Sunday, January 12, 2014

The Round House by Louise Erdrich


Award-winning novelist Louise Erdrich grew up in North Dakota, the oldest of seven children born to a Chippewa mother and a father of German-American descent.  She is a member of the Turtle Mountain Band of Chippewa, and this story was inspired when she and her mother, Rita Gourneau Erdrich, were researching their own family history. 

One Sunday in the spring of 1988, a woman living on a reservation in North Dakota is attacked. The details of the crime are slow to surface as Geraldine Coutts is traumatized and reluctant to relive or reveal what happened, either to the police or to her husband, Bazil, and thirteen-year-old son, Joe. In one day, Joe's life is irrevocably transformed. He tries to heal his mother, but she will not leave her bed and slips into an abyss of solitude. Increasingly alone, Joe finds himself thrust prematurely into an adult world for which he is ill prepared.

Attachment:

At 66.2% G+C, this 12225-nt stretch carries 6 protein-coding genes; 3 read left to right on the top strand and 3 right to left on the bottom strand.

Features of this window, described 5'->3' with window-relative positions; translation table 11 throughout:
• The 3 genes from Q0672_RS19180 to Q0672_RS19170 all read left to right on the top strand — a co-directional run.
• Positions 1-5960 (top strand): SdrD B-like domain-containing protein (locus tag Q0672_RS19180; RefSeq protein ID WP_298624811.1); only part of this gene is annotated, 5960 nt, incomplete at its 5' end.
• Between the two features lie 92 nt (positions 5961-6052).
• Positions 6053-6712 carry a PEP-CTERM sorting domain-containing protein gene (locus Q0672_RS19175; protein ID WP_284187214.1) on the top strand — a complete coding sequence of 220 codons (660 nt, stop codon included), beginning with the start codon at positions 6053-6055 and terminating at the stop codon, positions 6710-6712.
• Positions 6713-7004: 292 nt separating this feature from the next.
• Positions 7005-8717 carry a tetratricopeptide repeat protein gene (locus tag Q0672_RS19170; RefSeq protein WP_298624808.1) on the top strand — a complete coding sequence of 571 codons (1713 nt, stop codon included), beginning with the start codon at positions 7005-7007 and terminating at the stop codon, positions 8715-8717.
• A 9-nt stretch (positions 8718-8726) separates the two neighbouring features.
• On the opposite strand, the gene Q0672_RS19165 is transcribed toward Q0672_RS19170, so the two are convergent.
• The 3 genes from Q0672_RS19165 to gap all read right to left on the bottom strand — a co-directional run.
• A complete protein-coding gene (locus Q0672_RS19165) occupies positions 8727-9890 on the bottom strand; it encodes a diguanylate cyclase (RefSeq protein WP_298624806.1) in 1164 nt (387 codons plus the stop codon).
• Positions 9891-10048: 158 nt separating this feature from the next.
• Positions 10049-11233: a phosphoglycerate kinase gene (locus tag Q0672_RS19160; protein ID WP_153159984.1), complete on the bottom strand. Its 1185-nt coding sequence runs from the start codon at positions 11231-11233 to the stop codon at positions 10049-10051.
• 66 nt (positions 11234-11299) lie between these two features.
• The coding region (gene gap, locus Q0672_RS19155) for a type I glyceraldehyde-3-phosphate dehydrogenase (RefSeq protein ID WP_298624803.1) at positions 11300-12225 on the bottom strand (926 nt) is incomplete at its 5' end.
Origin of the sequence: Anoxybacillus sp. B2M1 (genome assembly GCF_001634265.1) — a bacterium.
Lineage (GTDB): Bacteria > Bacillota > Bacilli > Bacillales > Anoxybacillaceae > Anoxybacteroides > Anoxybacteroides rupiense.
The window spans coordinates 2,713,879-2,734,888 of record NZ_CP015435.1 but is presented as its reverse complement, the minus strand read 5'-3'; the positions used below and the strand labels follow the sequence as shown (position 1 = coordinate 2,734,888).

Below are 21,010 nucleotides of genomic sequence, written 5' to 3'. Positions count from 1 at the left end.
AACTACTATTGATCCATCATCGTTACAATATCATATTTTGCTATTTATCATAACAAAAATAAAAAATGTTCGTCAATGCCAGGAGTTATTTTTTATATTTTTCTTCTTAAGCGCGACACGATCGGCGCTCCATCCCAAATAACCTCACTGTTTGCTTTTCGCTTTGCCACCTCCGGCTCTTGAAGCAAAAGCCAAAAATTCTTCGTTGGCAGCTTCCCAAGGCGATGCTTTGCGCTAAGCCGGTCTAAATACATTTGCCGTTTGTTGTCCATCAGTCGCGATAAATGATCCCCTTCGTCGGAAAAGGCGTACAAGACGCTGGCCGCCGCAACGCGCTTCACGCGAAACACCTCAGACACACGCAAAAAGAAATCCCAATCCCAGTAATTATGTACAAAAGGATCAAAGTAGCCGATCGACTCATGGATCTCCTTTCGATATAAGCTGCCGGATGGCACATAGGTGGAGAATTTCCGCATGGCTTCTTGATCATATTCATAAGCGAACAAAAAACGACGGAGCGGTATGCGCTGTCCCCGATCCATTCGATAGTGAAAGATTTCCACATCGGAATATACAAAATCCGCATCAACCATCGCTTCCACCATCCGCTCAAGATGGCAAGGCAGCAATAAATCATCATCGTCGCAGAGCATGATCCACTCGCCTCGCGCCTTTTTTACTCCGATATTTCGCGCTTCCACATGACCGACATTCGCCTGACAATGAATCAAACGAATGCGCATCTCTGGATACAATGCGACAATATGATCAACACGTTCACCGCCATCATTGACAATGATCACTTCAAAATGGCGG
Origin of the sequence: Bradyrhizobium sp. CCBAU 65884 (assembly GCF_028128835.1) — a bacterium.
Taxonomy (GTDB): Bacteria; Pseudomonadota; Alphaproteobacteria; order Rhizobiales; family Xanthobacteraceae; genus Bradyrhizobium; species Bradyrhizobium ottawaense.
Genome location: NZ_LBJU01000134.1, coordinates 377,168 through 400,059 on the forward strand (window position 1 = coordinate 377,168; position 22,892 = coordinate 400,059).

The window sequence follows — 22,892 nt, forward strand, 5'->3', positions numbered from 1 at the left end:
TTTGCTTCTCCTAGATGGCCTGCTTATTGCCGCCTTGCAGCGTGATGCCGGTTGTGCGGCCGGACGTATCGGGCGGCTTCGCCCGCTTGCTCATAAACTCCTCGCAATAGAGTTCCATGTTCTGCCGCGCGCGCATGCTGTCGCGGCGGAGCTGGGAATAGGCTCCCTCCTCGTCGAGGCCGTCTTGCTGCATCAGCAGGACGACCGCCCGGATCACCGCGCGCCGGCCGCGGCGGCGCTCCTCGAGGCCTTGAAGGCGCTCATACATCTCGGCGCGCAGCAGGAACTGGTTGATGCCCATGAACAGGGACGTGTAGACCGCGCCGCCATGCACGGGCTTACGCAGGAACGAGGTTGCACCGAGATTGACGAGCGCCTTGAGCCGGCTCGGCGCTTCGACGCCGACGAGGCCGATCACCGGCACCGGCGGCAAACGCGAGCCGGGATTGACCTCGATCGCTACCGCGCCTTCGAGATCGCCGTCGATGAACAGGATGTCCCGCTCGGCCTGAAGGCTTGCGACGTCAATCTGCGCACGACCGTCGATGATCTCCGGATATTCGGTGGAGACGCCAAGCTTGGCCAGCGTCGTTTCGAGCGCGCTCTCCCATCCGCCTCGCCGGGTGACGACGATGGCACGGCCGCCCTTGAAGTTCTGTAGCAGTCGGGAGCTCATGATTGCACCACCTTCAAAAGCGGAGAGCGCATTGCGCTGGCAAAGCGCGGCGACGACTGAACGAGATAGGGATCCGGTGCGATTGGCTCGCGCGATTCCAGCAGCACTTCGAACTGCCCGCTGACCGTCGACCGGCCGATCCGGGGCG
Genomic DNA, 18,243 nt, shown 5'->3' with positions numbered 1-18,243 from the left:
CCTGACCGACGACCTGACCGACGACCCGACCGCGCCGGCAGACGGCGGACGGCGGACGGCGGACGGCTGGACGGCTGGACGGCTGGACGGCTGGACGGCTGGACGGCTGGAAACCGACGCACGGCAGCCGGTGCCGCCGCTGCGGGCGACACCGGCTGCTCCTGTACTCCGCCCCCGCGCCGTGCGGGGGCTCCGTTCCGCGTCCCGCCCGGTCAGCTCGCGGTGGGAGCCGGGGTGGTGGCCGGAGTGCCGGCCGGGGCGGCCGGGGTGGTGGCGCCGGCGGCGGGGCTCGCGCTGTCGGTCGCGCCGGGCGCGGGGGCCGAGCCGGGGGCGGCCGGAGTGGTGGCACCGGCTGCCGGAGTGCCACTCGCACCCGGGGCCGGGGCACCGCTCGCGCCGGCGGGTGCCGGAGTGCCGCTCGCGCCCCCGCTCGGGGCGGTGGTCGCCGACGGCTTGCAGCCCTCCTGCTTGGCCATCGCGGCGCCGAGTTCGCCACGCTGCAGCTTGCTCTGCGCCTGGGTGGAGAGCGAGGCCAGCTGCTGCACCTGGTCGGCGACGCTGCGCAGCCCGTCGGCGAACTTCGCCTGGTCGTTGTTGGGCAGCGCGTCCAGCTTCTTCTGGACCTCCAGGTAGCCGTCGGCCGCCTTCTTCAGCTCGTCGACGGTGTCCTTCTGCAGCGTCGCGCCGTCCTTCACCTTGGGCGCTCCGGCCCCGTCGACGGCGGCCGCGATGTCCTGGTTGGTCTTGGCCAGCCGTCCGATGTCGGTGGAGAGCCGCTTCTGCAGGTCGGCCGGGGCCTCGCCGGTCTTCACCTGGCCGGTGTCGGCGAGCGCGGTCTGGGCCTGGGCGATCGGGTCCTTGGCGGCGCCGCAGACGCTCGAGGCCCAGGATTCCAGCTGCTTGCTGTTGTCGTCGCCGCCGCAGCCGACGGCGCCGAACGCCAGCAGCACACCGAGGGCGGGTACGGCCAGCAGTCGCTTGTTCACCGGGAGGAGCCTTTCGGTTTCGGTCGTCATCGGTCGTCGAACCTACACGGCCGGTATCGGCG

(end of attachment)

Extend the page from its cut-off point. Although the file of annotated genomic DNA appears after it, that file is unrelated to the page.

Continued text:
While his father, who is a tribal judge, endeavors to wrest justice from a situation that defies his efforts, Joe becomes frustrated with the official investigation and sets out with his trusted friends, Cappy, Zack, and Angus, to get some answers of his own. Their quest takes them first to the Round House, a sacred space and place of worship for the Ojibwe.  And thus, the story begins.

In this book, Erdrich explores issues of family, personal identity, and cultural survival.  There are references to Native American history, law, and folklore and she weaves in notions of crime, justice, and revenge.   A powerful coming of age story that probes moral and legal ramifications of a terrible act of violence.

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